China’s Huawei Technologies Ltd, the biggest global maker of network equipment for phone and internet companies, reported its 2018 sales surged past $100bn despite US warnings to other governments that its telecom technology is a security risk.
“Moving forward, we will do everything we can to shake off outside distractions, improve management and make progress towards our strategic goals,” rotating chairman Guo Ping said on Friday.
Last year, global sales rose 19.5 percent over 2017 to 721.2 billion yuan ($105.2bn), according to Guo.
Huawei said its net profit grew 25 percent last year amid a global US campaign to blacklist the telecom giant over espionage fears. Net profit rose to 59.3 billion yuan ($8.8bn) last year, the company said in a statement.
However, the firm’s carrier business, which supplies telecom infrastructure to much of the world, slipped 1.3 percent during the year after a 2.5 percent expansion in 2017.
Huawei is the leading manufacturer of equipment for next-generation 5G mobile networks that will bring near-instantaneous connectivity for smartphones, but has encountered pushback in some Western markets over fears Beijing could gain access to critical infrastructure.
Al Jazeera’s Adrian Brown, reporting from Beijing, said: “Huawei has been making money with the sales of their tablet and smartphones. They’ve been doing particularly well in the developing world”.
“Consumers don’t have any qualms about using Huawei equipment, they don’t worry about that the Chinese government potentially using that equipment to spy on individuals and companies. Huawei denies all that.”
The company is grappling with the December arrest of chief financial officer Meng Wanzhou, daughter of company founder Ren Zhengfei.
Meng was arrested in Canada at Washington’s behest over charges that she and Huawei circumvented US sanctions against Iran.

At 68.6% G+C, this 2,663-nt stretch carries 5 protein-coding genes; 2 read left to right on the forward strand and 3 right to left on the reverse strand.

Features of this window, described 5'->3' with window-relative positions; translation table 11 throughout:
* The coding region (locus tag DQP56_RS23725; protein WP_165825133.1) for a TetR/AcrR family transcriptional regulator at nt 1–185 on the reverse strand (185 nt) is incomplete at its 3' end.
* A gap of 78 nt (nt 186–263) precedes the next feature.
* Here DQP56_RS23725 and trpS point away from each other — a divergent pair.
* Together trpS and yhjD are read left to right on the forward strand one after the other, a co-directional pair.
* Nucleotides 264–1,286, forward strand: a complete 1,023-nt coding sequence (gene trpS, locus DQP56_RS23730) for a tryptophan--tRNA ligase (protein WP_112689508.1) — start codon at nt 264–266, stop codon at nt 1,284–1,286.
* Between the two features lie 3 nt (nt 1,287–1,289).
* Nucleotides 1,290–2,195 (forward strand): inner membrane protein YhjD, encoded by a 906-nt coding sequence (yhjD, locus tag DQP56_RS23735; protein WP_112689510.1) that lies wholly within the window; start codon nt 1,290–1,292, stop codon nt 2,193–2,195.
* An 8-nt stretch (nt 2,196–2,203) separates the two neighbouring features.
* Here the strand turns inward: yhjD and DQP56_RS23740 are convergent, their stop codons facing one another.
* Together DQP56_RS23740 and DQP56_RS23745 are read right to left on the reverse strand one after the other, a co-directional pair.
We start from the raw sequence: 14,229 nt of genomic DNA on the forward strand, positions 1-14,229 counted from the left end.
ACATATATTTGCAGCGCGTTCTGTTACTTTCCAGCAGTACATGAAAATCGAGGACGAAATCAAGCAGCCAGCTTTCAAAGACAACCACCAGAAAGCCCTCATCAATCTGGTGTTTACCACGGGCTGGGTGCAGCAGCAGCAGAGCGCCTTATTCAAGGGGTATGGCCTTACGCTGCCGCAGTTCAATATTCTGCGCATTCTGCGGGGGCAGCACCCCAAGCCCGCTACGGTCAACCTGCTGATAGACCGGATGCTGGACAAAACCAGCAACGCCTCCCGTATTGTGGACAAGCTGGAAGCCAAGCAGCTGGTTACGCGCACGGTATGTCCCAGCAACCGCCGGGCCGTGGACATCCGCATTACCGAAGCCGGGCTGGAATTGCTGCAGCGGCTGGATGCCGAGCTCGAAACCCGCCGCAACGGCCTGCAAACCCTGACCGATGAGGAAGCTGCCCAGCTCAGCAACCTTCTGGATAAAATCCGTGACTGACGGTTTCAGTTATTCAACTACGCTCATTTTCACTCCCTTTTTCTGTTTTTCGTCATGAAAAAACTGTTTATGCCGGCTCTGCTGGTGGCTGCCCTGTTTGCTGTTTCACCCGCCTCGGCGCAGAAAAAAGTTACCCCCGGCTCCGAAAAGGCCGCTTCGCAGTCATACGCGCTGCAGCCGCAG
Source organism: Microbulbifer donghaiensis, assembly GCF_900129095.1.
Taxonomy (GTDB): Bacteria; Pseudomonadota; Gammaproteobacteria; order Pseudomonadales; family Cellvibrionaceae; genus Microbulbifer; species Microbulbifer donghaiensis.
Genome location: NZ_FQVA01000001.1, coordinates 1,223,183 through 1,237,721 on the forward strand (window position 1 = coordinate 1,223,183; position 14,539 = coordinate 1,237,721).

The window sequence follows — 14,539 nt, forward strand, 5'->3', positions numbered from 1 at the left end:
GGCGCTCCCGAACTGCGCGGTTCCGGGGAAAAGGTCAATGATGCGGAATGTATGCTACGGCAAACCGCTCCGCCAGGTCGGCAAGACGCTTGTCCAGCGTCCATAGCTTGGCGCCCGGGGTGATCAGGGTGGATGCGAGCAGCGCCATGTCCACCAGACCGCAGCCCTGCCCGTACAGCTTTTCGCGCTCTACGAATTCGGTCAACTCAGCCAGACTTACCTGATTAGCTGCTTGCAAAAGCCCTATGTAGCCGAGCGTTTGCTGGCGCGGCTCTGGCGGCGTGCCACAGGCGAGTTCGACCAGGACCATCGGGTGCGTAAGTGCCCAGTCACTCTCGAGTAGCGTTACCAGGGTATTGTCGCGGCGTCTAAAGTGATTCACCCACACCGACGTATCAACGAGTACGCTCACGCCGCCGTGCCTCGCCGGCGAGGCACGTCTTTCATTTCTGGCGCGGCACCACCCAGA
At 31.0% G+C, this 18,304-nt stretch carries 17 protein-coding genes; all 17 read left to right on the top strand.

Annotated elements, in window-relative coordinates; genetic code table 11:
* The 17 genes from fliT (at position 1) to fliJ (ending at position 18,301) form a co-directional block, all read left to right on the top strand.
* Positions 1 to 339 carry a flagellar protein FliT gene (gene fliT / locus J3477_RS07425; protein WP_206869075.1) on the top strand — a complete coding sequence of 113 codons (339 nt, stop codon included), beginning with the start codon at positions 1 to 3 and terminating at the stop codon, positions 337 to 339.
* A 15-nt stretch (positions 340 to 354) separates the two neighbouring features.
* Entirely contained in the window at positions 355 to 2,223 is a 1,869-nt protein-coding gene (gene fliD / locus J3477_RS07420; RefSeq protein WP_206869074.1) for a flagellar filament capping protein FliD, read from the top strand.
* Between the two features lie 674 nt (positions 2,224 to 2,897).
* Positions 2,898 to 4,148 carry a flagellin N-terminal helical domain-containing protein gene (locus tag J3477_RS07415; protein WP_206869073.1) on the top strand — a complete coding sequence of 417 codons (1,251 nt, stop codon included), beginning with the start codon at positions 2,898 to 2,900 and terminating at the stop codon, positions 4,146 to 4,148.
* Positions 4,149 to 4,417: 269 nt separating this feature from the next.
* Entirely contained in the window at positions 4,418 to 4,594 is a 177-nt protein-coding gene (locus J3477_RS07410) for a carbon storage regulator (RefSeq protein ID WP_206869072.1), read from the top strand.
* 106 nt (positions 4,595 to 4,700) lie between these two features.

Two Huawei affiliates have also been charged this year with stealing trade secrets from telecom group T-Mobile in a separate case.
Guo reiterated Huawei’s insistence that it poses no security risk while hinting that its market dominance left the company a crucial player in the global 5G rollout.
“We are confident that the companies that choose to work with Huawei will be the most competitive in the 5G era,” he said.
“Countries that choose to work with Huawei will gain an advantage for the next wave of growth in the digital economy.”
Huawei hit back earlier this month by filing a suit in the US to overturn a law that bars its government agencies from buying the company’s equipment, services, or working with third parties that are Huawei customers, crippling the company in the lucrative US market.
“The US government is sparing no effort to smear the company,” Guo said when announcing the suit.
Washington has long considered Huawei a potential threat due to the background of founder Ren, a former Chinese army engineer.
Those concerns have escalated as Huawei has risen to become the world leader in telecom networking equipment and one of the top smartphone manufacturers alongside Samsung and Apple.